Blogs > News-Herald Food and Travel

Food and travel captivate Janet Podolak, who chronicles both for The News-Herald. Get the back story of her three decades of stories here. Guest bloggers and fellow News-Herald staffers also periodically share details of their trips.

Friday, February 17, 2012

New Zealand's merino sheep make the best long johns

When I discovered the Baaa code on my New Zealand long johns I couldn't resist. I entered it at the maker's website Icebreaker. com and discovered which of the many sheep farms its merino wool had come from.
I'd discovered the wonders of merino wool a few years back when I shopped at the Auckland airport en route to Melbourne in Australia, and I intended to buy more of it when I went back last November. It was the beginning of springtime in the southern hemisphere so I figured I be able to buy it at end-of-winter sales - a perfect time for saving money and coping with an Ohio winter.
This visit I discovered an Icebreaker shop with an entire wardrobe of merino wool wonders at the same airport, which had been modernized considerably since my 2003 visit.
Merino wool is made from a certain hardy sheep breeds,  one of the many types raised for wool and meat  throughout New Zealand. The Baa code's web trail led me to Castle Ridge farm on the South Island, where I wouldn't be able to visit on this trip. But the website revealed this 8,000 acre  family owned farm has 10,000 merino sheep in addition to 300 Angus cattle. My Icebreaker long johns are soft and not itchy at all and used as an under layer, they've kept me warm enough to use just jackets, sweaters and shawls through the entire winter.
On this New Zealand visit I learned that the clever kiwis are combining merino yarn with that of a pest, the bushy tailed possum, to make an even more luxurious fiber garment. It's a great solution since these tree dwelling possums eat their weight and more in vegetation and have no enemies except man on this island nation. Unless controlled they stand to wipe out much of New Zealand's crops. The possums there are nothing like ours and have big bushy tails much like our raccoons. The merino-possum garments I found were well outside my price range, however.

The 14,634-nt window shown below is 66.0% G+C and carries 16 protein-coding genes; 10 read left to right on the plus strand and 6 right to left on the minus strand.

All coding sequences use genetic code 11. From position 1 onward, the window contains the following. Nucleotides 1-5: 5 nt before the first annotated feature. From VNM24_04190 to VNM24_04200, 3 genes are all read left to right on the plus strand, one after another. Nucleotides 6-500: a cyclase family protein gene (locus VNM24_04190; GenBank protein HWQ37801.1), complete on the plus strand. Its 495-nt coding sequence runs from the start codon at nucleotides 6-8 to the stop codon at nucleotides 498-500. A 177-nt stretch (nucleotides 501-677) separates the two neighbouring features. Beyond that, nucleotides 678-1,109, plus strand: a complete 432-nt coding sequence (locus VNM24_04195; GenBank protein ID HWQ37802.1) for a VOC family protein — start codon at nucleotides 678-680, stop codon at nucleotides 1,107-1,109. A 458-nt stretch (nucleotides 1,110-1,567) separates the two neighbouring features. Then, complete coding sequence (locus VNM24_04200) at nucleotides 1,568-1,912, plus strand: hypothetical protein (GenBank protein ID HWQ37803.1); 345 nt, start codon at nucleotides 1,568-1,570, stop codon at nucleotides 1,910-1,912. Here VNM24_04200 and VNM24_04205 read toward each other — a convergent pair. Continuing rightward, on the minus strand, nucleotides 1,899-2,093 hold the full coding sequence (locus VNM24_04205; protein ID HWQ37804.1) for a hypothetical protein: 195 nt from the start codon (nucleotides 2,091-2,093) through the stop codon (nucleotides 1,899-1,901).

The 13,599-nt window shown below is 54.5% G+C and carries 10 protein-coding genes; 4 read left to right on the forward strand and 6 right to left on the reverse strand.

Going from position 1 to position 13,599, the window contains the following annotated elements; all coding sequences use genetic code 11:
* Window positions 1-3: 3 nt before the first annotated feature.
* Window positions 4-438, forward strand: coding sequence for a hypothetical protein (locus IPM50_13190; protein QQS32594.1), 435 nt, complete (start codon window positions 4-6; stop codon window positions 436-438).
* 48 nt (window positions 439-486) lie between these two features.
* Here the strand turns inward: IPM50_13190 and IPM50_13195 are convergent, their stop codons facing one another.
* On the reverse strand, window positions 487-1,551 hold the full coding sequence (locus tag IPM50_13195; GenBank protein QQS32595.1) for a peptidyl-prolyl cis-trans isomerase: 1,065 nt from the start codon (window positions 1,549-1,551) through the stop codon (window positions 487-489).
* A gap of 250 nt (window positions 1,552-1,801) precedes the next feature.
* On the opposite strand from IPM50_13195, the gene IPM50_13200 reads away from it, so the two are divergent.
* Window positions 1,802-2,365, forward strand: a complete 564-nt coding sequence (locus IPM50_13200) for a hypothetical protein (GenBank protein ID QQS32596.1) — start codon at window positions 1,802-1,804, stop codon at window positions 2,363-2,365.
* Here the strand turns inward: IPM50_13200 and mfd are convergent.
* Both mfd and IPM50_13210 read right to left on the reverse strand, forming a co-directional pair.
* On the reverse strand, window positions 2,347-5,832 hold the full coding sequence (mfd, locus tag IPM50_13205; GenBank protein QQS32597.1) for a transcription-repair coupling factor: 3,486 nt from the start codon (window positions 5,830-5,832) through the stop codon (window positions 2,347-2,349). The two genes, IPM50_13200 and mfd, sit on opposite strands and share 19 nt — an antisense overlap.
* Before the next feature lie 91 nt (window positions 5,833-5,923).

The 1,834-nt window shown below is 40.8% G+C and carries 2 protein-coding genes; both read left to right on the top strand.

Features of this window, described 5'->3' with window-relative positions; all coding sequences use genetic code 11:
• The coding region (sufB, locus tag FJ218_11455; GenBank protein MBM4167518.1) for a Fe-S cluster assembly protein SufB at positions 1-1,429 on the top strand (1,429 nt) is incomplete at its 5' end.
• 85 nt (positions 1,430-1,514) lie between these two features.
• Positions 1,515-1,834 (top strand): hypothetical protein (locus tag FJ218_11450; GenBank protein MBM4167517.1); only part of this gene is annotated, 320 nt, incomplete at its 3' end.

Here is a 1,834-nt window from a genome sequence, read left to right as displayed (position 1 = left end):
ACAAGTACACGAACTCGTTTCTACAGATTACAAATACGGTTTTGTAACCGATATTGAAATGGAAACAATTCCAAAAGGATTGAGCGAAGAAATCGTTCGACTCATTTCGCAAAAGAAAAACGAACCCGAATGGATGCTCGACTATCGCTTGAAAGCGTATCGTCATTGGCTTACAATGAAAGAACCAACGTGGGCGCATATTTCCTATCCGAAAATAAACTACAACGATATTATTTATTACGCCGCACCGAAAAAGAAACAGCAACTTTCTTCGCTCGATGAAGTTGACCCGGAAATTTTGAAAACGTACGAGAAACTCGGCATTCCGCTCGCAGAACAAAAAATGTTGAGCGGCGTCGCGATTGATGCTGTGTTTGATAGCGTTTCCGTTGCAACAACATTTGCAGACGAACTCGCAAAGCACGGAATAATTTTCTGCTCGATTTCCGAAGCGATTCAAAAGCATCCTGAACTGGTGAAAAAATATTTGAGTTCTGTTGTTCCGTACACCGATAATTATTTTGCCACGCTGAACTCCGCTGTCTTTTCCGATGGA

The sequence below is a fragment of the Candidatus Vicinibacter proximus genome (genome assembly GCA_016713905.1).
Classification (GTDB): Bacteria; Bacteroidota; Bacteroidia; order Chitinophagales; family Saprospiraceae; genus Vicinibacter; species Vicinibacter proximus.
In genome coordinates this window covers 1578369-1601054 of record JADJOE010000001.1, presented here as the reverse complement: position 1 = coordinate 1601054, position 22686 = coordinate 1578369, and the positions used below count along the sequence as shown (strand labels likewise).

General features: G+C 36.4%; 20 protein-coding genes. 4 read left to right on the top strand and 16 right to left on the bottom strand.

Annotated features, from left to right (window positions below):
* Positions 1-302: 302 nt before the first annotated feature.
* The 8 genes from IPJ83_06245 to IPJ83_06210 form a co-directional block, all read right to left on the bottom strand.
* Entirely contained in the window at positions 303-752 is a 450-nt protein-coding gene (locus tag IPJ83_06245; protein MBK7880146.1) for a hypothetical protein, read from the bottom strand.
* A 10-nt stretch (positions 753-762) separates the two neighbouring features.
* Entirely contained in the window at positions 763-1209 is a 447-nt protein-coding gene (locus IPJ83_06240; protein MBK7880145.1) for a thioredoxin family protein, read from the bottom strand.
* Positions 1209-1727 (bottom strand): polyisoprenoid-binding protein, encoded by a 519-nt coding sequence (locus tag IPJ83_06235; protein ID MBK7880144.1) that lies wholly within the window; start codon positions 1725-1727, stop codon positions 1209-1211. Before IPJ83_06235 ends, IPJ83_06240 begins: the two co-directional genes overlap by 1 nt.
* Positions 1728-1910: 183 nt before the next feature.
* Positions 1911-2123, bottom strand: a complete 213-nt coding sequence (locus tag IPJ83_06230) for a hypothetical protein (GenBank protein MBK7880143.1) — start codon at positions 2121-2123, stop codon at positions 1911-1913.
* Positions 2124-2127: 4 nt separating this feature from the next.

Many Maori men work as sheep shearing crews, traveling among New Zealand farms when sheep need to be sheared. It takes them about four minutes or less to shear a sheep and the creatures actually seem to enjoy the experience.

Like most Americans, I'd heard that sheep far outnumber people in New Zealand, so before I took this trip I arranged a visit to a sheep farm - one that also takes guests. I  later learned that the sheep population has declined despite the great garments and delicious New Zealand lamb exported from the country. Sheep may have declined, but  they still outnumber people with a ratio of seven to one and are seen peacefully grazing everywhere. In my next Kiwi Kronicles installment for The News-Herald's Travel section I'll take you onto the floor where sheep are shorn, out to a pasture where sheep dogs control the herd and into the lodging and dining areas of the most amazing sheep farm on this earth, at least in my opinion.

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Anonymous Anonymous said...

can you share that baa code so I can have a look?

February 18, 2012 at 9:36 AM 
Blogger News-Herald Blogs said...

the baa code on the NZ top Im wearing now to keep the cold at bay is DCEA8F407. Would be interesting if it came from the same sheep station's sheep asw my other one.
Janet Podolak

February 18, 2012 at 1:38 PM 

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